We support HB 3261, which modifies the requirement to record peace officer's interview with youth under 18 years of age to include (a) interviews of investigations into all misdemeanors, felonies and acts that, if committed by adult, would constitute crimes, and (b) interviews whenever person under 18 years of age would reasonably believe they are in custody.
The rights of the accused are a cornerstone of a fair judicial system. As the Supreme Court has noted, these rights are especially important when young people find themselves in the justice system, where lacking an adult’s capacity to recognize the consequences of their actions endangers their freedom. HB 3261 will help protect the rights of youth when interacting with the criminal justice system.
Recording interviews will benefit law enforcement and increase public trust and public safety. The existence of an objective and reviewable record will protect police officers against false accusations. A clear record of what occurred during interviews will also provide transparency in the system, which will increase public trust in law enforcement. Furthermore, an increase in public trust leads to an increase in public safety.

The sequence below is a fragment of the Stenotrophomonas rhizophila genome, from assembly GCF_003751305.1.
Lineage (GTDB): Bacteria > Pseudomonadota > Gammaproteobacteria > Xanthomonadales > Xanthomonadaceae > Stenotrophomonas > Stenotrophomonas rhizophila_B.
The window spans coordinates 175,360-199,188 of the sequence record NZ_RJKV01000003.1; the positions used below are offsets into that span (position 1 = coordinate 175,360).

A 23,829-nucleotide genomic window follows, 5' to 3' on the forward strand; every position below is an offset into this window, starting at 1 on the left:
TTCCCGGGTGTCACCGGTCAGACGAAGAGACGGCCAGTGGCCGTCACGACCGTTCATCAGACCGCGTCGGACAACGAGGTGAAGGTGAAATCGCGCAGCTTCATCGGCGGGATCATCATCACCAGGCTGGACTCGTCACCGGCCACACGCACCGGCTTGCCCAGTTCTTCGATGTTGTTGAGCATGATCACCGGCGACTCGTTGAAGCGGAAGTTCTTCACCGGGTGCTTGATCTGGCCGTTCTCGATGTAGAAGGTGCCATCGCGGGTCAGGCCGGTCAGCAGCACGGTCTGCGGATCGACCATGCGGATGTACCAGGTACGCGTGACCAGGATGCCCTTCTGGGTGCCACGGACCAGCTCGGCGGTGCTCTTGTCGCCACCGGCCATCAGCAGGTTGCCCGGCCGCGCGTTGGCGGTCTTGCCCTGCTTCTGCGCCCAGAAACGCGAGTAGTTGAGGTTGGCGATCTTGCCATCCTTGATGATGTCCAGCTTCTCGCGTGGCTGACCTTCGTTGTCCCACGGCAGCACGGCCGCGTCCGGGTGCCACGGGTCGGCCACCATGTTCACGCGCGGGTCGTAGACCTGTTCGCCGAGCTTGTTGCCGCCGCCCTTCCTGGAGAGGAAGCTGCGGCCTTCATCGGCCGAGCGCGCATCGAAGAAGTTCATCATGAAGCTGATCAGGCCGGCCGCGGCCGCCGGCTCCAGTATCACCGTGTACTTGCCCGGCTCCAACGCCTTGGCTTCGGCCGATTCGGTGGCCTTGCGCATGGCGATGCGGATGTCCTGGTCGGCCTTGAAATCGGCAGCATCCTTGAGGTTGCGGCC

Recording interviews will allow officers to focus on the interview at hand, rather than performing the additional task of taking handwritten and incomplete notes. Recording interviews will also create accurate records that fully reflect interviews, therefore increasing the efficiency of law enforcement.
Lastly, recording interviews will provide courts with more accurate and reliable records of youth interviews. For example, it will clarify questions around Miranda and voluntariness and will decrease wrongful convictions by providing an “objective, comprehensive, and reviewable record... to challenge misleading or false testimony.” Courts in eight states—Alaska, Arkansas, Indiana, Massachusetts, Minnesota, New Jersey, Utah, and Wisconsin—have implemented rules that encourage law enforcement officers to record custodial interrogations (i.e., police questioning where the interviewee is not free to leave). Oregon has taken the right step to follow this lead and should continue to push for the comprehensive improvements included in HB 3261.